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12 Facts on Social Stratification for a Reaction Paper

If you are writing a reaction paper on the topic of social stratification, consider the facts listed below:

  1. Social stratification refers to the categorization of people based upon occupation, income, wealth, social status, and power derived from social and political means. Stratification is the relative social position of people within different categories, different social units, or different geographic regions.
  2. In modern society the use of social stratification has distinguished people into one of three classes. The first is the upper-class, followed by the middle class, followed by the lower class. All three of these classes are subdivided further into the upper part of the upper class, the lower part of the upper class, the upper part of the middle class, the lower part of the middle class, the upper part of the lower class, and the lower part of the lower class. In addition to this Western society divides people socially on the basis of kinship.
  3. The categorization of people based on social standing ranges from complex categories – state-based societies all the way to tribal societies based upon classes of nobility and peasants.  Historically hunter-gatherer societies were not socially stratified but rather, stratification started with agriculture when social exchange became commonplace. The structures which create social stratification come from inequalities between individuals and the degree of social inequality is what determines the stratum.  The greater social complexity there is for a particular society, the more social strata exists.
  4. Social stratification has been used within social science to describe the relative position of an individual or a group of people within a social group, within a specific category, within a geographical region, or within a social unit. The word derives from Latin and refers to the categorization of people based on socioeconomic tiers.  The divide between different people is based upon aspects such as income, occupation, power, social status, and wealth.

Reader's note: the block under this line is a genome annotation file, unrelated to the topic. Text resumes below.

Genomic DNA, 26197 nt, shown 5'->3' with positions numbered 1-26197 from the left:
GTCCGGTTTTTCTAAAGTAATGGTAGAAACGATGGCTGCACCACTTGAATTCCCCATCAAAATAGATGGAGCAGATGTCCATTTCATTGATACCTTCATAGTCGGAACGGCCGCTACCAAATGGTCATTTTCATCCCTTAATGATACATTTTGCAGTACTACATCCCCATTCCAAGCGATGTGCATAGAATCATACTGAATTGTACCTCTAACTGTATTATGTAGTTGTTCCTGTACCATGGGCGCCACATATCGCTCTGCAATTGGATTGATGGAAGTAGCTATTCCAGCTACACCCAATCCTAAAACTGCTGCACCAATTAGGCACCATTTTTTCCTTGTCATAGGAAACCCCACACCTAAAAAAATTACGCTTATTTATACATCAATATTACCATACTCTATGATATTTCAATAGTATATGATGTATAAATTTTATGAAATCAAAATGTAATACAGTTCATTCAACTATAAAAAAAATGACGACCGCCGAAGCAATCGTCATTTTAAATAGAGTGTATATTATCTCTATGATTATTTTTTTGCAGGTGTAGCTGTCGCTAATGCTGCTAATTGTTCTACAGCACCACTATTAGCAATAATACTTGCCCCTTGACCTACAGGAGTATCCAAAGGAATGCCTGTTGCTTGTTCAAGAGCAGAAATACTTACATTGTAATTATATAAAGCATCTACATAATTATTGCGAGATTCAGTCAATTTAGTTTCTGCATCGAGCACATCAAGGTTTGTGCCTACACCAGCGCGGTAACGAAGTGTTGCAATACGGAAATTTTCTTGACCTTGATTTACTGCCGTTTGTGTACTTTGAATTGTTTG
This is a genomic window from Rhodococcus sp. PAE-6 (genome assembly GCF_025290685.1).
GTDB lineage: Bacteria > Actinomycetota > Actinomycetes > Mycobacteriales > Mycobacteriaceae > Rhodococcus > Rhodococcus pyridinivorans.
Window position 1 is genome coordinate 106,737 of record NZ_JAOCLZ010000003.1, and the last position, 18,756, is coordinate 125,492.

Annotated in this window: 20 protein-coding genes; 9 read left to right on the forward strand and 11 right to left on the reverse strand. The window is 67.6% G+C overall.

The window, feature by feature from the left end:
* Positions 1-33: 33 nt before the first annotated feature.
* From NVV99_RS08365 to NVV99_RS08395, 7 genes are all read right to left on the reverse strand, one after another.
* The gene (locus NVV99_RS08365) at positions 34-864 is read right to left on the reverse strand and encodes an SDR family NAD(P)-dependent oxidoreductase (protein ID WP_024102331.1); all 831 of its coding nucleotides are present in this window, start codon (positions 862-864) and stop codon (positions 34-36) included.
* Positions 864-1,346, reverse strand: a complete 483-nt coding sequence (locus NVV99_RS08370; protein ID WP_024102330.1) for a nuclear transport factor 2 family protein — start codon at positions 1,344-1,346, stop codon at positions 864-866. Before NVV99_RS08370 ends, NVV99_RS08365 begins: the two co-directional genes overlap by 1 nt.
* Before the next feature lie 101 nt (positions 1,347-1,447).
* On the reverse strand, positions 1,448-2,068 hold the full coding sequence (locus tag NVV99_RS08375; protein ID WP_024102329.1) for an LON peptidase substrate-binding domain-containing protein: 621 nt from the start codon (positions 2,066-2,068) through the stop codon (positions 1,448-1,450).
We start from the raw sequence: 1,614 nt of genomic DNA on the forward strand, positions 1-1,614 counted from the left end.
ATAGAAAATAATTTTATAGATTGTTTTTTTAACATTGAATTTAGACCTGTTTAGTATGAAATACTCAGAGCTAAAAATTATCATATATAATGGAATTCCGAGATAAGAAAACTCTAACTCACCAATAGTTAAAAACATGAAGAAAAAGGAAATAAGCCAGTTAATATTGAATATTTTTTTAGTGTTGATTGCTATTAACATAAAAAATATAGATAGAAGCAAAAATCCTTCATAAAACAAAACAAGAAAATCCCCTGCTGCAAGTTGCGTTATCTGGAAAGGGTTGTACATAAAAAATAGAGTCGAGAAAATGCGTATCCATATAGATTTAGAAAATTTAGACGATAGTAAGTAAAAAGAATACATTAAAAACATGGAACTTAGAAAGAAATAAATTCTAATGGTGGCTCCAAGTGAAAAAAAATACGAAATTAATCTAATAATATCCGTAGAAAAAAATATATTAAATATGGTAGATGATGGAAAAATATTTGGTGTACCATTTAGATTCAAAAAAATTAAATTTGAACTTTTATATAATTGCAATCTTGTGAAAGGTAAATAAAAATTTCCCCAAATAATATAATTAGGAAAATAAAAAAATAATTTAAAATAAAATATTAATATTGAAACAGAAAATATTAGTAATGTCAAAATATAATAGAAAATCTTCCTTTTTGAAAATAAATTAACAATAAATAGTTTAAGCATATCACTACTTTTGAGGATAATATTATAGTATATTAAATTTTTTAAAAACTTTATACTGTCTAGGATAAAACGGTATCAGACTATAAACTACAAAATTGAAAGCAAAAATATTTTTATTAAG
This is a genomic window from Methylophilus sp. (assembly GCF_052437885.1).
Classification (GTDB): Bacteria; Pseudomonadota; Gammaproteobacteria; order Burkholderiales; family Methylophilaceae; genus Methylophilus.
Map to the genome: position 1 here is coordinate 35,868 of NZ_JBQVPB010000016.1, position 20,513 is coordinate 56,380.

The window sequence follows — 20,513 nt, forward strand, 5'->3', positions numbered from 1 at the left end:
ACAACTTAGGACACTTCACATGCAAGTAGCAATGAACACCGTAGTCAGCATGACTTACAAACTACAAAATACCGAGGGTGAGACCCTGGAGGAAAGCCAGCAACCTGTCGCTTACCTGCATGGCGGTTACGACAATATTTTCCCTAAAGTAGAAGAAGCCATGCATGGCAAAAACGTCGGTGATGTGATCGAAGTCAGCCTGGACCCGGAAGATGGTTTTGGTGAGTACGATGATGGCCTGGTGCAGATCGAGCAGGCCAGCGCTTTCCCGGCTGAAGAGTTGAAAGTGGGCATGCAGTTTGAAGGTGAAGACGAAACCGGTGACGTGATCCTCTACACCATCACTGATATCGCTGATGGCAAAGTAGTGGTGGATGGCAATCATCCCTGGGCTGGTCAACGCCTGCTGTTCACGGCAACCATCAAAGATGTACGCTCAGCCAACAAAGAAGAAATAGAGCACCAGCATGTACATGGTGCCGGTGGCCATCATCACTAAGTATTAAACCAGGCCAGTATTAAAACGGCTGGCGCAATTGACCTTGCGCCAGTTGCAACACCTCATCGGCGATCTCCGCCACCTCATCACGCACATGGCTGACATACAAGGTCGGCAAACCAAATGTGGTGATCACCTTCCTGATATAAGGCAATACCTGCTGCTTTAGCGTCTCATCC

5. The concept of social stratification has been interpreted differently within the social sciences. Within the field of Sociology those who support Action Theory suggest that social stratification can be found in all developed societies but those who support dominance hierarchy state that it is necessary in a developed Society in order to maintain stability and order. Conflict theories like that of Marxism focus on the inaccessibility of resources and therefore the complete lack of social Mobility which can be found in any society divided on strata.
  6. Sociological theorists have criticized modern strata, particularly the socio-economic divide, between the wealthy and lower classes, with a great deal of emphasis placed on the diminishing middle class and the ability of the wealthy to hold political power used to exploiting the laboring classes.
  7. Some sociologists maintain that social order and stability in Western societies is regulated by Universal values. These values are not necessarily identical with a consensus but they are the foundation which serves to ignite social conflict throughout history. In fact, societies with larger middle classes have more educated workforces and have more technology-based economies. Some proponents of Dependency Theory state that globalization has influenced the status of third-world individuals.
  8. There are four key principles which underlie social stratification. The first principle is that social stratification is defined as the property of a society and not individuals in a society. The second is that such stratification can be reproduced from one generation to the next. The third underlying principle is that social stratification can be found in each society but it differs based on time and place to some degree.  The fourth underlying principle is that social stratification does not simply cover quantitative inequality with regard to wealth but also quantitative beliefs and different attitudes about social status.